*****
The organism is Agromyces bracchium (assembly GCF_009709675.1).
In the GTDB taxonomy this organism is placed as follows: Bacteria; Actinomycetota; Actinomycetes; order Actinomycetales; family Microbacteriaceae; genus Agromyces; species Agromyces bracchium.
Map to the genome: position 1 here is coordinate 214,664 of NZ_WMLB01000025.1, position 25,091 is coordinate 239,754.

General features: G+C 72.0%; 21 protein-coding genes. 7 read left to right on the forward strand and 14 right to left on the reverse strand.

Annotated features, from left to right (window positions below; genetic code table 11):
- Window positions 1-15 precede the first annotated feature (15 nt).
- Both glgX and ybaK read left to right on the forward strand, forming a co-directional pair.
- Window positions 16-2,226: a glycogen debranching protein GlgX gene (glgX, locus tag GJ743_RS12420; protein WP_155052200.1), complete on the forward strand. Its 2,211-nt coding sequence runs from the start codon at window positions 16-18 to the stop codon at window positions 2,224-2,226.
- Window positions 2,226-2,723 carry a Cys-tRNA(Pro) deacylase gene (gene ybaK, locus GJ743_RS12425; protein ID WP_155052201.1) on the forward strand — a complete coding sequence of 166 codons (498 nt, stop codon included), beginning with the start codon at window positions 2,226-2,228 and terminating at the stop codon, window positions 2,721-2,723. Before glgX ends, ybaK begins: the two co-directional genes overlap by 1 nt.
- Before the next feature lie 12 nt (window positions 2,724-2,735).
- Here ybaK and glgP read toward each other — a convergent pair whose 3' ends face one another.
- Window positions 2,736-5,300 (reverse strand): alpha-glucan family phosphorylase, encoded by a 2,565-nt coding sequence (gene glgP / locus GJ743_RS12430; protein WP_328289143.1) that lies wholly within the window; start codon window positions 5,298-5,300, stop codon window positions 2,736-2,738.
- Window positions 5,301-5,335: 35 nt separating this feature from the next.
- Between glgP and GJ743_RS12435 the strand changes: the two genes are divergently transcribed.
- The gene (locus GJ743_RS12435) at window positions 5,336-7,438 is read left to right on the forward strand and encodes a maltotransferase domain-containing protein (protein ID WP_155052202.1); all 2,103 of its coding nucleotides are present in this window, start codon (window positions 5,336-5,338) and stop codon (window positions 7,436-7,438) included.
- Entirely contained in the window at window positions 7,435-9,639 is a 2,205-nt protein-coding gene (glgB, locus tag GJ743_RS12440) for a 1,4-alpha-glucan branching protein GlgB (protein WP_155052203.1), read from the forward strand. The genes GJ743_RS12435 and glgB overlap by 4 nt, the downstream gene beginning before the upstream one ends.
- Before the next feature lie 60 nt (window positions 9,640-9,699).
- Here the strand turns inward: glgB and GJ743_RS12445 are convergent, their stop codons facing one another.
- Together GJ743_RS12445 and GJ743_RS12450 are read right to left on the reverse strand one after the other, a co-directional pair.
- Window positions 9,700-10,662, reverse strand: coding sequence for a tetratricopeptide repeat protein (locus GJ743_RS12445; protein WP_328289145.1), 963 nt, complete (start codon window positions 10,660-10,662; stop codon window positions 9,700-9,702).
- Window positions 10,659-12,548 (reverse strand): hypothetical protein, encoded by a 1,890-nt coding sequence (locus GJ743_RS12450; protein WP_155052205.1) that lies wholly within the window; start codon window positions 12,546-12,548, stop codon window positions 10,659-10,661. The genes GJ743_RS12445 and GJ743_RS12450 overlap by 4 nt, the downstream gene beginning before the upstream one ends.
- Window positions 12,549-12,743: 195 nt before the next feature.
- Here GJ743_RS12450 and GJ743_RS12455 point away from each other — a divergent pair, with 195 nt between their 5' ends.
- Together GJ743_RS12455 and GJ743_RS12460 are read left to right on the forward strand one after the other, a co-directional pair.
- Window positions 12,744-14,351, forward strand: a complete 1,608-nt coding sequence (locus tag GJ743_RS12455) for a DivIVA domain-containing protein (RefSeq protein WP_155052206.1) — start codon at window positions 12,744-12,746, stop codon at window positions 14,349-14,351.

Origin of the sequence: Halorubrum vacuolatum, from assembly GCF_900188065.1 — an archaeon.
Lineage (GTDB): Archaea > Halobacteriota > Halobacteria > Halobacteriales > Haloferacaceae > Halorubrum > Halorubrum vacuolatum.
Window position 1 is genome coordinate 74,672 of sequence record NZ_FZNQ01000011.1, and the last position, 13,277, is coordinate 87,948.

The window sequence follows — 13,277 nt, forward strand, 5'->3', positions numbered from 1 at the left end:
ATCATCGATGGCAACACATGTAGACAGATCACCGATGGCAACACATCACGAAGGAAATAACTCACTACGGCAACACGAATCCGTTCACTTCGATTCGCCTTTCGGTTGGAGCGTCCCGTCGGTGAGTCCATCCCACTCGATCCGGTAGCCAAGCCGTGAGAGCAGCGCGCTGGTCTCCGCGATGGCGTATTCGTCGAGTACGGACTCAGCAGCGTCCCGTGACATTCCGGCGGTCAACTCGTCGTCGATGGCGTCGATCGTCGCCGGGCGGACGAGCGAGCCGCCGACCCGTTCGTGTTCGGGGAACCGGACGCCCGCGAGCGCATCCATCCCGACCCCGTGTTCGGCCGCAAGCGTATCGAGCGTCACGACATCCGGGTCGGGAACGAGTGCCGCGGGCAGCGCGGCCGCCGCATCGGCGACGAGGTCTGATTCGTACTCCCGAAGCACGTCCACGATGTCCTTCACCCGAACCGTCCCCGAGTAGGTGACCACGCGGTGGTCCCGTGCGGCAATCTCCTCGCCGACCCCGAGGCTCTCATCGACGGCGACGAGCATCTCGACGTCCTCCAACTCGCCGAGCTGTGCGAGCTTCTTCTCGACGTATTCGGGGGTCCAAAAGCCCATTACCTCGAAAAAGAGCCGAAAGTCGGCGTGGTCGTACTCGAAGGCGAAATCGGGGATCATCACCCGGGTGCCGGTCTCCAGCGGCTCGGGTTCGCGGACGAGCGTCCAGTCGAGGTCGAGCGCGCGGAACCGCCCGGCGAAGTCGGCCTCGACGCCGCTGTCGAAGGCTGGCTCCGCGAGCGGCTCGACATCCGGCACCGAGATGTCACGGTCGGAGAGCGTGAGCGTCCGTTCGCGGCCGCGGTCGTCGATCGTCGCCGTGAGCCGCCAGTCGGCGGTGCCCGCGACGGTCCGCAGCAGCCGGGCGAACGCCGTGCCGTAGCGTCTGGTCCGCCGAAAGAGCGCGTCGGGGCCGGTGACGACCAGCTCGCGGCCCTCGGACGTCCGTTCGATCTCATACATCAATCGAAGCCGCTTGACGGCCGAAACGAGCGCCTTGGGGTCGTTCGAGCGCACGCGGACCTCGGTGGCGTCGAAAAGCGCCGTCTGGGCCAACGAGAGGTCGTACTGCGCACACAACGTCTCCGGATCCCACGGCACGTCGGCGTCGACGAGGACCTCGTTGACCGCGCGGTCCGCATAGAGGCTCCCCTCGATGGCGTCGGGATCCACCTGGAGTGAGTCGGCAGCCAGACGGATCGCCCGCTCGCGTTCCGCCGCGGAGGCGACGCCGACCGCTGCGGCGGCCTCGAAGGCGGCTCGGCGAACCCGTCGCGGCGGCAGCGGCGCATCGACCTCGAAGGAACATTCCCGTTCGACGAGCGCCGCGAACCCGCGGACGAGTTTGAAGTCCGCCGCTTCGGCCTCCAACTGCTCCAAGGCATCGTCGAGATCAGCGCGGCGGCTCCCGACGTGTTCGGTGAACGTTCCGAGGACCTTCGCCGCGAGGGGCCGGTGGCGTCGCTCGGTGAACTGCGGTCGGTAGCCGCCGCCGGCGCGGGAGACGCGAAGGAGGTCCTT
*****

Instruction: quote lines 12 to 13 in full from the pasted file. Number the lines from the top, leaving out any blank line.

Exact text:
- Window positions 2,736-5,300 (reverse strand): alpha-glucan family phosphorylase, encoded by a 2,565-nt coding sequence (gene glgP / locus GJ743_RS12430; protein WP_328289143.1) that lies wholly within the window; start codon window positions 5,298-5,300, stop codon window positions 2,736-2,738.
- Window positions 5,301-5,335: 35 nt separating this feature from the next.